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Introduction
Using CTEs with data-modifying statements
6. INSERT statement
Summary

## Instruction

Let's get started using CTEs with data-modifying statements like INSERT and UPDATE. First, let's review the syntax of the INSERT statement. This statement is used to add data to the table. For example:

INSERT INTO grocery_store (id, name, city)
VALUES (9, 'Small Grocery Store', 'Washington');


The statement above inserts a new row into the table grocery_store.

The statement starts with INSERT INTO, followed by the table name, and then the column names in brackets. Following these is the keyword VALUES, and in brackets is the list of values for the new row. Notice that column names and values are separated by commas. The values must be in exactly the same order as the column names.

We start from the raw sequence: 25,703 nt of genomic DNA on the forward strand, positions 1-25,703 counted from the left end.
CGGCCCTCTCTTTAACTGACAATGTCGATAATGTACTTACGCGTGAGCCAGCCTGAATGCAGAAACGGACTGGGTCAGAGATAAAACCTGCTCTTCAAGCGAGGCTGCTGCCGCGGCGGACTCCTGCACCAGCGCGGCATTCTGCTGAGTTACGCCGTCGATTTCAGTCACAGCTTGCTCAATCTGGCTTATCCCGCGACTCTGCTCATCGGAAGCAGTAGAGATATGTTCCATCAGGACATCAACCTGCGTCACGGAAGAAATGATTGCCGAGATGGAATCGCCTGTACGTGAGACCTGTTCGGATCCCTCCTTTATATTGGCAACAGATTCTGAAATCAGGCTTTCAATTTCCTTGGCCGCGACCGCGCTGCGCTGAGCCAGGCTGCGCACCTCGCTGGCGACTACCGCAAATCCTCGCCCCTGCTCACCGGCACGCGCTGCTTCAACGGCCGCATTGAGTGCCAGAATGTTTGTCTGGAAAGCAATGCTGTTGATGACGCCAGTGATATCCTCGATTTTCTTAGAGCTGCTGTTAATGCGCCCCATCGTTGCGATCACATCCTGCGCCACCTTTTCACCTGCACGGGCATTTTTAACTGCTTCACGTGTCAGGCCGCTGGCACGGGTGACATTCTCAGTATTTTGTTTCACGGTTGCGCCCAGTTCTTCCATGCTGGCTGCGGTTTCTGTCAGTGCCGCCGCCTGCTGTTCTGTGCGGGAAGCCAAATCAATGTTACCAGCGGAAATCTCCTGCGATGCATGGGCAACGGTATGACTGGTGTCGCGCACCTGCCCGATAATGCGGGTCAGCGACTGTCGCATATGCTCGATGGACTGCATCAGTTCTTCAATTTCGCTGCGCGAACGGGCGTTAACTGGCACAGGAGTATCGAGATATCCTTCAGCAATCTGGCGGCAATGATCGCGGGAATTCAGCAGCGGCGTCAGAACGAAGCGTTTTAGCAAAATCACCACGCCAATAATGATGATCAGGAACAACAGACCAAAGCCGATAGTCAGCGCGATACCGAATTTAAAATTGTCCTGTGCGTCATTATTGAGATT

There is also a shorter version of the INSERT statement that you can use if you're putting data into all of the table columns. Take a look:

INSERT INTO grocery_store
VALUES (9, 'Small Grocery Store', 'Washington');


In this variation, you omit the list of column names and enter only the values. In this case, you must list the values in exactly the same order as the columns appear in the table.

## Exercise

We have a new customer: Anne Rogers from San Diego. She is 28 years old, has an ID equal to 15, and a discount equal to 0. Add her details to the database.

### Stuck? Here's a hint!

Use INSERT INTO ... VALUES ...